Sure. It's the same "faith" that leads me to think I can sit on a chair without it collapsing -- it's tried and experienced and tested.

    This sort of "faith" is a far cry from any "faith" that you seem to be laying claim to, because as I stated a number of times, the faith you believe is a faith that cannot and does not hinge primarily on proof of any sort. It involves no replicable testing. It involves nothing related to life experience that can be observed by multiple people at once. It must either be accepted or declined.

    You're in essence playing word games with the term "faith" here, to obfuscate the discussion. And then appealing to a non-authority (Nietzche, nonetheless!) to support your claim.

    Science is a means to an end, and operates according to certain presuppositions. Those presuppositions are provided by philosophy and religion. The belief that science has nothing to do with religion is itself based off a philosophical presupposition - namely that of metaphysical naturalism.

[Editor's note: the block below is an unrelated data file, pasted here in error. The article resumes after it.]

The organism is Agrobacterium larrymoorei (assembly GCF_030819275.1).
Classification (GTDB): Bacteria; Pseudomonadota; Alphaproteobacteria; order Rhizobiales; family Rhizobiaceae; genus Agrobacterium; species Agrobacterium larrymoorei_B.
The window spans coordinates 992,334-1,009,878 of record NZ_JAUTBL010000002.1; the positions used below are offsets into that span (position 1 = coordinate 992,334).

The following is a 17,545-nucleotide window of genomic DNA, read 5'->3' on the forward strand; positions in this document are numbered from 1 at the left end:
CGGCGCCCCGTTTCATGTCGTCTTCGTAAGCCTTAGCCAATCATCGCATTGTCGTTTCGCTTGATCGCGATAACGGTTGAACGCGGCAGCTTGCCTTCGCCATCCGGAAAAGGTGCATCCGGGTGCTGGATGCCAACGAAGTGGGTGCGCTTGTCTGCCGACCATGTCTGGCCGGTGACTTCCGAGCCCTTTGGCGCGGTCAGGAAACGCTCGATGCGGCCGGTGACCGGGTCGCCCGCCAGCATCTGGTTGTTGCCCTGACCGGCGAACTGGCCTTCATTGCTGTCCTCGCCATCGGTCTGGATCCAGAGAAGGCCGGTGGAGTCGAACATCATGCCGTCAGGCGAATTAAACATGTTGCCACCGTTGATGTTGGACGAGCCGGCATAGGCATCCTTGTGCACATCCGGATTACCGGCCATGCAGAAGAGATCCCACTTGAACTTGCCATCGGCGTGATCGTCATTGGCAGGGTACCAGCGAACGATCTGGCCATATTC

Nice -- now you claim that science is owned by philosophy and religion, so that you can take ownership of the term and the process.

    When you want to actually show, in a way that actually can be agreed upon via mutually acceptable evidence, that religion owns science, let me know.

    The problem is that you can't.
    It's an ASSERTION...
    ...that must either be ACCEPTED or REJECTED.

    You either agree or you don't.
    I don't agree, and I reject your ASSERTION
    since you can't offer any third-party evidence to show me why your way of seeing is more accurate than mine.

    So the conversation is done, logically, right?
    "Hey Capa -- We're only stardust." ~ "Sunshine"

    “Pleasure to me is wonder—the unexplored, the unexpected, the thing that is hidden and the changeless thing that lurks behind superficial mutability. To trace the remote in the immediate; the eternal in the ephemeral; the past in the present; the infinite in the finite; these are to me the springs of delight and beauty.” ~ H.P. Lovecraft

  7. #327